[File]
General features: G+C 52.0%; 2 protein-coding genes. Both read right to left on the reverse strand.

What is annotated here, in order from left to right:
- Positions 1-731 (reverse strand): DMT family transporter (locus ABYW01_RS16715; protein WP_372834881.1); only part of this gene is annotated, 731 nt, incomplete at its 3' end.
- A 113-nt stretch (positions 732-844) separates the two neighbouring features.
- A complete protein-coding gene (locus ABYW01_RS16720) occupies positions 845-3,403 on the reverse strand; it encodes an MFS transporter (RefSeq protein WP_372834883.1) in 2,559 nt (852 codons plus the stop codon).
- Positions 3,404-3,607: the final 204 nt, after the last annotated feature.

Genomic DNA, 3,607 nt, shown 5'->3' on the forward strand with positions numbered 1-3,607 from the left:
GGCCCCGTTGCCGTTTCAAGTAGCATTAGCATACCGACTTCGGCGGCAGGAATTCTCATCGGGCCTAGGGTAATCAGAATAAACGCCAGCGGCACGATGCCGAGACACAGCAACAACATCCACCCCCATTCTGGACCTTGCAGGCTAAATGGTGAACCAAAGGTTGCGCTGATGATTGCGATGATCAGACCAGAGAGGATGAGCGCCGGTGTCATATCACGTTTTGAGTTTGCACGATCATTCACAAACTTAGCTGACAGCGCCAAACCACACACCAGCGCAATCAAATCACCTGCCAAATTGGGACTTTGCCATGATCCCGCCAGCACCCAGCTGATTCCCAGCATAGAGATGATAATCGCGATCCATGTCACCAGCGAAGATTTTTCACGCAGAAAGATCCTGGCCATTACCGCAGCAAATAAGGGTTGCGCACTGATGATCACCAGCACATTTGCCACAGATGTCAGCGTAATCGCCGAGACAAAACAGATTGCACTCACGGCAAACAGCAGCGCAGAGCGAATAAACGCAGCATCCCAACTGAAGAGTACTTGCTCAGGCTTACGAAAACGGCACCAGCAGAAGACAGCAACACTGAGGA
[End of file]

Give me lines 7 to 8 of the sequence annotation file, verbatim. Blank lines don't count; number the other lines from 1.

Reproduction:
Genomic DNA, 3,607 nt, shown 5'->3' on the forward strand with positions numbered 1-3,607 from the left:
GGCCCCGTTGCCGTTTCAAGTAGCATTAGCATACCGACTTCGGCGGCAGGAATTCTCATCGGGCCTAGGGTAATCAGAATAAACGCCAGCGGCACGATGCCGAGACACAGCAACAACATCCACCCCCATTCTGGACCTTGCAGGCTAAATGGTGAACCAAAGGTTGCGCTGATGATTGCGATGATCAGACCAGAGAGGATGAGCGCCGGTGTCATATCACGTTTTGAGTTTGCACGATCATTCACAAACTTAGCTGACAGCGCCAAACCACACACCAGCGCAATCAAATCACCTGCCAAATTGGGACTTTGCCATGATCCCGCCAGCACCCAGCTGATTCCCAGCATAGAGATGATAATCGCGATCCATGTCACCAGCGAAGATTTTTCACGCAGAAAGATCCTGGCCATTACCGCAGCAAATAAGGGTTGCGCACTGATGATCACCAGCACATTTGCCACAGATGTCAGCGTAATCGCCGAGACAAAACAGATTGCACTCACGGCAAACAGCAGCGCAGAGCGAATAAACGCAGCATCCCAACTGAAGAGTACTTGCTCAGGCTTACGAAAACGGCACCAGCAGAAGACAGCAACACTGAGGA